These are just a few of the ingredients in a good fertilizer. You can learn more about the other ones by clicking the link.

6. Pest Control

Just like crops, houseplants are vulnerable to pests. In fact, indoor plants may have even more issues with pests because they no longer have to deal with the predators and environmental threats of the outside world.

Before going any further, it should be noted that certain plants are more vulnerable to certain pests, so research is always a good idea.

The best way to find pests is to watch your plant carefully. Pests tend to cause rapid damage to a plant, so a sudden turn for the worse is something to look out for.

If you do find evidence of pests, it’s time to do research again. There are a lot of products out there for keeping plants free of pests, and you’ll need to know which ones to use.

7. Temperature and Air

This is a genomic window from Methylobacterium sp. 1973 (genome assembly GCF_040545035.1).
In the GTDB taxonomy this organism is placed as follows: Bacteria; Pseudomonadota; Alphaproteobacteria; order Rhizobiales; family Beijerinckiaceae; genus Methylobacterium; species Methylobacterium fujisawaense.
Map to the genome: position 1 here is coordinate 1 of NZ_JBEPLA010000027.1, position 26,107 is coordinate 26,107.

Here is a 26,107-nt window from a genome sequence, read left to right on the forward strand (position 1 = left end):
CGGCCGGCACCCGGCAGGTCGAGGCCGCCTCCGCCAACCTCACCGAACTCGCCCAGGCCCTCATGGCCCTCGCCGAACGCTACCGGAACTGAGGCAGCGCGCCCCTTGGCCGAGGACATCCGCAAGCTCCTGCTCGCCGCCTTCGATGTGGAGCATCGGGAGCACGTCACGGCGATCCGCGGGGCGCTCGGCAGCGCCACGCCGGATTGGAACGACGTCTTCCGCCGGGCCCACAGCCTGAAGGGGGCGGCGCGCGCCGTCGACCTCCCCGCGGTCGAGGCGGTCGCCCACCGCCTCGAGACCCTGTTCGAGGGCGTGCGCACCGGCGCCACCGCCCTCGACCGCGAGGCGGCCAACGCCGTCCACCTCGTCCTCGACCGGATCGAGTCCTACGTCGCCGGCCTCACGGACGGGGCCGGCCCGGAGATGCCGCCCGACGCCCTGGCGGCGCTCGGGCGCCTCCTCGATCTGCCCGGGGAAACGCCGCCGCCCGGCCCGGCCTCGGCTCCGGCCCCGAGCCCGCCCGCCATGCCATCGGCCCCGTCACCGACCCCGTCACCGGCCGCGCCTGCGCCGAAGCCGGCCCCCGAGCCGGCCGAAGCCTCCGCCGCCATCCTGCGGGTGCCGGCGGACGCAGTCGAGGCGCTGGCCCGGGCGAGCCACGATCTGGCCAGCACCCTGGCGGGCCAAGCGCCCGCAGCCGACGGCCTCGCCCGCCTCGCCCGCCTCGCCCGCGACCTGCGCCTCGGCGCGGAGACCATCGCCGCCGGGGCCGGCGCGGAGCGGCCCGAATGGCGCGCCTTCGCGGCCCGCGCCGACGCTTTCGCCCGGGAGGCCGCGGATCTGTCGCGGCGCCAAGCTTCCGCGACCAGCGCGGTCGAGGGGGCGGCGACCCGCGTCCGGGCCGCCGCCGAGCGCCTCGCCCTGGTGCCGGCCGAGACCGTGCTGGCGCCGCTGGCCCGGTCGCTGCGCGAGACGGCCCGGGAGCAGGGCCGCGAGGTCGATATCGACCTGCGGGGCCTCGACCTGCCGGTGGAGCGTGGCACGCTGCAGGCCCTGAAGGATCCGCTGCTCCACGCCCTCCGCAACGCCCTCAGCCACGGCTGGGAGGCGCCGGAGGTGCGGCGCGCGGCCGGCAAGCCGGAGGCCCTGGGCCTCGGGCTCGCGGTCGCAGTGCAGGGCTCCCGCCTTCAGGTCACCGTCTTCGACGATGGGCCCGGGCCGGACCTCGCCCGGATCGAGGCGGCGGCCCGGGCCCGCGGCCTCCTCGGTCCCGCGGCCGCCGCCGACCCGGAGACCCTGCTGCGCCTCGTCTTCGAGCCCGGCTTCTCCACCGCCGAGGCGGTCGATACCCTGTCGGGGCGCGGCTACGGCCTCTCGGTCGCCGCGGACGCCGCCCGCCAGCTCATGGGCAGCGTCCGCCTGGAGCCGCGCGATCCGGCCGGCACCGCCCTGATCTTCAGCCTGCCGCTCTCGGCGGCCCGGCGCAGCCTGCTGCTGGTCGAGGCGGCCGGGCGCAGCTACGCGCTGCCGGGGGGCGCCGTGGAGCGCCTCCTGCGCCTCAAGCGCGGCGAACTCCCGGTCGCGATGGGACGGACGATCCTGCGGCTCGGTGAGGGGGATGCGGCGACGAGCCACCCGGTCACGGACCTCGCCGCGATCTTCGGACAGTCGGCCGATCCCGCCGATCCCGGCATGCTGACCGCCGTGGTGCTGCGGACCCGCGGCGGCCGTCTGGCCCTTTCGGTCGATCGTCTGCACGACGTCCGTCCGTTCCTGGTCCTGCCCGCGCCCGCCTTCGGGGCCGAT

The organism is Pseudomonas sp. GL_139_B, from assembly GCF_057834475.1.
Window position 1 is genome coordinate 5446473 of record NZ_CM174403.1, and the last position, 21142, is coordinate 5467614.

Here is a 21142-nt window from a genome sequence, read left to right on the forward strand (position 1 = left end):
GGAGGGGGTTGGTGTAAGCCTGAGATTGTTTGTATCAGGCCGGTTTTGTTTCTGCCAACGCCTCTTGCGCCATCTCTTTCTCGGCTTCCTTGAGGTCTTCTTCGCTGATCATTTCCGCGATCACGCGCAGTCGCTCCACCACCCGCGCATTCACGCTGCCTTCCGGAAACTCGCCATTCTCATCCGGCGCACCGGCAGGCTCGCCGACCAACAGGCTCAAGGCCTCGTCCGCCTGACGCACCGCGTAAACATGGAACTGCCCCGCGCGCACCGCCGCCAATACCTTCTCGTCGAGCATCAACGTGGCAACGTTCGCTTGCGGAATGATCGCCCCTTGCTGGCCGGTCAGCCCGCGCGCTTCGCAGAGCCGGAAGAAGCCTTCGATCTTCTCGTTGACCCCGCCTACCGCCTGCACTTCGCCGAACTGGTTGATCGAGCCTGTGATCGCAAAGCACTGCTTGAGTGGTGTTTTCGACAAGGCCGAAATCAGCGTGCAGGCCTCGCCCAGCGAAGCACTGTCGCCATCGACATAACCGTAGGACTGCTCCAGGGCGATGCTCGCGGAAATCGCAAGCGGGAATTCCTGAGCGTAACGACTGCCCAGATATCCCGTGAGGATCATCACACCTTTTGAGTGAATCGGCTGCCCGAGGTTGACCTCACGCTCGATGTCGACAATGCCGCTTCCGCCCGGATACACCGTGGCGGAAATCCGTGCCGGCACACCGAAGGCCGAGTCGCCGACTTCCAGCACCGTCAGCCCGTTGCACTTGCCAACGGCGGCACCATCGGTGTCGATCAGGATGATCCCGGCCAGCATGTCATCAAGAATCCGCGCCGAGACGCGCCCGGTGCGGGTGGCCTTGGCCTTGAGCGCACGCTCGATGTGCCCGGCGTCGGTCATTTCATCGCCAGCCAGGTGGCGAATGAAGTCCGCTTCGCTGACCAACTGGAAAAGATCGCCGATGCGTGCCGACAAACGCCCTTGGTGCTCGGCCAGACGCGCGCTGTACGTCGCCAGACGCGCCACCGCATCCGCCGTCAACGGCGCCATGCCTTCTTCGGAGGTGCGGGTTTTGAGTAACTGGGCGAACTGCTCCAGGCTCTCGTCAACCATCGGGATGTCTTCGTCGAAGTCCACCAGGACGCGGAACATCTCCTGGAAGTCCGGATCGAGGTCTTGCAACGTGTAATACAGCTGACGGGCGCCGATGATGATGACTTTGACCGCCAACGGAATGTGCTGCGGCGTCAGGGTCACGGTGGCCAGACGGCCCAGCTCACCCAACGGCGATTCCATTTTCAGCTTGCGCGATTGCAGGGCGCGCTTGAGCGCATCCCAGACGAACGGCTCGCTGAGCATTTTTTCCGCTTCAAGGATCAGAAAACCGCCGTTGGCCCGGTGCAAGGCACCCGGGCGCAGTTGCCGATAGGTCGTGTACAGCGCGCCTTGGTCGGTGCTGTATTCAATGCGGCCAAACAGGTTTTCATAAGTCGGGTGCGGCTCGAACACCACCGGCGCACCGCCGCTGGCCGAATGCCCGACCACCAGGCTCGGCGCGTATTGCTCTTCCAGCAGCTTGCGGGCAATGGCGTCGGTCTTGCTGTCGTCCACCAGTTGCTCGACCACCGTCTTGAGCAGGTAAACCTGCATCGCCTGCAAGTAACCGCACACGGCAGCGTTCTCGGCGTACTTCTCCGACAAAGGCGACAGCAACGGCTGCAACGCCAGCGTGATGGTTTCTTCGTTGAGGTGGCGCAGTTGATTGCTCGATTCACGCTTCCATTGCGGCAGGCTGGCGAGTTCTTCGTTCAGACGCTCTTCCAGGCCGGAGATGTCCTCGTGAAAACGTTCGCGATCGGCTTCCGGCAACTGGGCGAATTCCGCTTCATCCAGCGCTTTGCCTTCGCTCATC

All plants are subject to temperature and CO2 content. In addition to being too hot, a plant can also be too cold, so it’s best to try to keep it in moderate temperatures, at least to start out.

Also, if you’re growing your plants in a terrarium or other lidded environment, you’re going to need to breathe into it a few times per week. That way, it will have enough carbon dioxide to breathe.

8. Repotting

We haven’t talked much about repotting yet, but it’s easy to tell when to repot. The first step is to take the plant and soil out of its current pot.

Once the plant is out, take notice of the roots. If they’re poking out of the soil and starting to wrap around it, it’s time to move to a bigger pot.

Taking Care of Small Indoor Plants

A lot goes into caring for small indoor plants, more than most of us would first expect. That being said, much of plant care comes down to paying attention.

Keep an eye on it and do a simple check on it every once in a while. Watch for pests, and see if the plant is drying out. Make sure it’s getting the right amounts of the right nutrients, and that it’s not too big for its current home. 

Those are just a few of the things you can do to keep your plant healthy.

To find more about decoration and home maintenance, please visit our site. If you’re passionate about the environment, we’ve got plenty of ways to make your home more eco-friendly.